Financial Times
June 2009

Close Window

The art market: The biggest fairs around the world

By Georgina Adam

Published: June 6 2009 02:07 | Last updated: June 6 2009 02:13

As you read this, the art world – curators, critics, artists, dealers and collectors – is moving en masse from Venice to Basel, where Art Basel celebrates its 40th edition. The event, which opens on June 10, has grown from small beginnings into the world’s premier contemporary art fair. The reasons for Basel’s success range from the breadth of its offerings – from classic modern masters to emerging artists in Premiere and Statements sections – to a wide programme of add-on events. And a number of satellite fairs, the main ones being Liste, Volta and Scope, offer opportunities to discover the youngest, edgiest artists. 

One thing that distinguishes Art Basel from other fairs is Art Unlimited, where artists display ambitious, large-scale works in a separate, 12,000 sq metre hall. A panel chooses the works, which this year are by 59 artists and include monumental “Cloud” paintings by the German conceptualist artist Sigmar Polke and a “Speaking tree” by the Indian artist Bhati Kher, hung with 2,500 fruits that are actually human heads.

A major event this year is the re-enactment of “Il Tempo del Postino”, first unveiled to great acclaim at the Manchester International Festival two years ago. This artistic experiment turns the notion of how art should be approached on its head. Instead of visitors setting their own time-frame for looking at a work of art, the 16 participating artists – who include Olafur Eliasson, Doug Aitken, Tino Sehgal and Liam Gillick – make a series of artistic acts within a theatre, so setting the time agenda. The show is curated by the French artist Philippe Parreno and Hans Ulrich Obrist and includes, for instance, Doug Aitken’s American cattle auctioneers patrolling the aisles and “selling off” members of the audience.

Of course, the major question this year is how Basel will do commercially. Some important American buyers have decided not to attend and 10 US dealers have dropped out of the satellite design fair, Design/Basel. Exhibitors have the choice of either playing safe by bringing saleable, “domestically sized” works of art by established names or taking a “hang the recession” attitude and showing something radical, but not necessarily commercial.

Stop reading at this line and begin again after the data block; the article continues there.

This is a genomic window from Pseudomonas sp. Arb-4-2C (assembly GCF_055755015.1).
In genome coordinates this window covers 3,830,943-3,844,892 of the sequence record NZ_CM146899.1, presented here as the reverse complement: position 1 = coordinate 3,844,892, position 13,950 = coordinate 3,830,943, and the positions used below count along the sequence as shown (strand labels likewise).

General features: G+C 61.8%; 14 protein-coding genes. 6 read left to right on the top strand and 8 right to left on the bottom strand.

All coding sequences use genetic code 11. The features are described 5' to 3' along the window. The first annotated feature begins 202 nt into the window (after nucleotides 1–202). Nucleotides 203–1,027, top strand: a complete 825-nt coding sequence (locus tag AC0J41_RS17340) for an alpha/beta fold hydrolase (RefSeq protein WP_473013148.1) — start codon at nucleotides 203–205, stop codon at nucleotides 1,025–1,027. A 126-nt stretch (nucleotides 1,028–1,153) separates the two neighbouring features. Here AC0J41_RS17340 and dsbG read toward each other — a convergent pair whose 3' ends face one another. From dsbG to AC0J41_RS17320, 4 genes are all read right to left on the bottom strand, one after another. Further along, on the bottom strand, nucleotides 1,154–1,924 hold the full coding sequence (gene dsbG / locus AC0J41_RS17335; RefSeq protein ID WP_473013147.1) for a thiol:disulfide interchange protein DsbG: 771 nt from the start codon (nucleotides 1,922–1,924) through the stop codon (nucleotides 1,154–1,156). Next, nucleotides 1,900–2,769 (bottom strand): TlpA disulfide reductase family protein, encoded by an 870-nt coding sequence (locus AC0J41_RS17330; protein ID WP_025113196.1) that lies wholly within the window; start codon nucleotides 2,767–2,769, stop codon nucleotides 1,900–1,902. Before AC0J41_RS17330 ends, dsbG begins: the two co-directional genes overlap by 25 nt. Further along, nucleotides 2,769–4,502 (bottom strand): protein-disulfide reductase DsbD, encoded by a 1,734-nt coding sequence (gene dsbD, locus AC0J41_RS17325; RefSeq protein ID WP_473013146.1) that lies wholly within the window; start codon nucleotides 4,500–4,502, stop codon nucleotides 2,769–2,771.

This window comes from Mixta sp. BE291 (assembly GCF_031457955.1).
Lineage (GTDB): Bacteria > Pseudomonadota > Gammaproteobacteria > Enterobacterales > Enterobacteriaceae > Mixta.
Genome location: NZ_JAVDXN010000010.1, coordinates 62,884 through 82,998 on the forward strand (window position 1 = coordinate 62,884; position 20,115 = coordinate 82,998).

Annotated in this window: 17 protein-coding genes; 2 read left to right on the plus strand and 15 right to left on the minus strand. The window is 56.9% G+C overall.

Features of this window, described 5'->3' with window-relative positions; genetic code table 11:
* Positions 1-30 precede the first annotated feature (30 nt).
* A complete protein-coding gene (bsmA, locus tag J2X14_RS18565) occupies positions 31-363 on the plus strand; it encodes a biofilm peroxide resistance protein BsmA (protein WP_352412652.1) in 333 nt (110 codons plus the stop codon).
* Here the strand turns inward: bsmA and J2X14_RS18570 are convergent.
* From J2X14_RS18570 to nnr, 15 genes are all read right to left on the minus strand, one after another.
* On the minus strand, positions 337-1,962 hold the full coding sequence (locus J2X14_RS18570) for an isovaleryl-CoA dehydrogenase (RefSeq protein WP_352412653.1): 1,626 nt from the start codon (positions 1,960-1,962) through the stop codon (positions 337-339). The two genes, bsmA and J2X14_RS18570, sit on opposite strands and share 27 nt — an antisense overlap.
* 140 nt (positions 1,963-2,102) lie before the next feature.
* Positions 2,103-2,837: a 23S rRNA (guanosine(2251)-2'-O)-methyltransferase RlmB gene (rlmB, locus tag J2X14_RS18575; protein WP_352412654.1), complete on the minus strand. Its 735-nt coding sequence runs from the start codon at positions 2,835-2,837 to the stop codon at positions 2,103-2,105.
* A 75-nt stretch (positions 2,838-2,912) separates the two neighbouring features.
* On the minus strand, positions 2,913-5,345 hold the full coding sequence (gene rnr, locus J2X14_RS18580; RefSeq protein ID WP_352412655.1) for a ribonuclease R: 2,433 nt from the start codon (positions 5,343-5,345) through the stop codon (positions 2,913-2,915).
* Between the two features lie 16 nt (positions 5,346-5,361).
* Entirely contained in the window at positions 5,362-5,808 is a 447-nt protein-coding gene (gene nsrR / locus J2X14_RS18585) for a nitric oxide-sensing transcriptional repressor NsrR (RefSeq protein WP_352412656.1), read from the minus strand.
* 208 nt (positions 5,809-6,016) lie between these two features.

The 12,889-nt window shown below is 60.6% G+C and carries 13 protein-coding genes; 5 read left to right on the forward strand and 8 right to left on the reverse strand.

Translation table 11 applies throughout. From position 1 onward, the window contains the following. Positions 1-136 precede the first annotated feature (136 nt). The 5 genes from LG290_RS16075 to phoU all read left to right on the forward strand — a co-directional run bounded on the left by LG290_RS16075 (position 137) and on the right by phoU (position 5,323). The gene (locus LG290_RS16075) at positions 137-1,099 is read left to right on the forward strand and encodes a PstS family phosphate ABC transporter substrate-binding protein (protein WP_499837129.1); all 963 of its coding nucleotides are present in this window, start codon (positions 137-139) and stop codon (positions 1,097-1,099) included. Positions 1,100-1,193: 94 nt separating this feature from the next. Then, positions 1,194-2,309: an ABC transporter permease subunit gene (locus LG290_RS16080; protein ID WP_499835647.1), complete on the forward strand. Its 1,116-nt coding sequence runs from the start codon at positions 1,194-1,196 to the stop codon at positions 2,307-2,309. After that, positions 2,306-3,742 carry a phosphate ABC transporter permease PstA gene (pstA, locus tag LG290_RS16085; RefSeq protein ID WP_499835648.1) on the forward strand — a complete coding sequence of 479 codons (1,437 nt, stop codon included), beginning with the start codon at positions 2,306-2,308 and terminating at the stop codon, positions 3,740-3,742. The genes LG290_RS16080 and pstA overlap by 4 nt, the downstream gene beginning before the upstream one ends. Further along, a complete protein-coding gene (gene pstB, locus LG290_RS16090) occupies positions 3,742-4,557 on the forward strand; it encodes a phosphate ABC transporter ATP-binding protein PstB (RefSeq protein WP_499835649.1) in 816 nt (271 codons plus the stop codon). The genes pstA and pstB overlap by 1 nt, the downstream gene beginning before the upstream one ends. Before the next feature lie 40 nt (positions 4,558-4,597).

On the whole, recent auctions and fairs have demonstrated that buyers are looking for known names and that pricing is crucial. The satellite fairs around The Armory Show in New York in March did surprisingly well with very low-priced works. Recent auction results have shown that works will sell, but at deep discounts. With the slow-down in sales, dealers are also cutting prices, in some cases even making losses in order to keep their cash flow up. While 10 per cent to 15 per cent discounts used to be the norm, they are now having to go to 25 per cent, in some cases, to clinch deals. The problem, they say, is how to wean collectors off these higher discounts when the good times return.

Far more classic offerings come up at two London fairs this week. The Grosvenor House fair, opening on June 11 and marking its 75th anniversary, is traditionally the flagship event for the British antiques trade, but has been hit by the current disaffection for much in this category, particularly its traditional backbone, furniture. And the fair is not helped by its location, in the depressing underground ballroom of the hotel of the same name. A number of dealers, including Johnny Van Haeften and Konrad Bernheimer, have defected to exhibit in their own Master Paintings week in July, and some stalwarts have disappeared, including Norman Adams. But the organisers say that this has allowed them to update the event by bringing in new exhibitors, including the Reel Poster Company, which specialises in vintage film posters, and modern paintings specialist Whitford Fine Art. It continues to June 17.

If Grosvenor House is the grande dame of the British antiques trade, Olympia is its frisky younger cousin. Sited in the vast and luminous Olympia complex, the fair brings together 260 dealers and is known as a source of quirky and unusual art and antiques, making it a firm favourite with American decorators. The event, adding more modern works to the mix, this year inaugurates a new section, Photo@Olympia. The fair opened last week and continues until June 14

As light relief from the heavy-duty art touring in the Venice Biennale, visitors could also visit a small art gallery in the Giudecca to admire and even buy watercolours painted by ... a horse. The part-Mustang, part-Quarter named Cholla was “discovered” after being shortlisted for an international watercolour prize in Italy in 2004. When the abashed jury discovered the painter was a quadruped, they saved face by giving him an honorary mention. Original Cholla works are currently for sale at the Giudecca 795 art gallery, priced at €2,000 ($2,834) each, with cheaper prints available, according to gallery director Rosalba Giorcelli.

Georgina Adam is editor-at-large of The Art Newspaper

Copyright The Financial Times Limited 2009

Cholla - The Artist Is A Horse!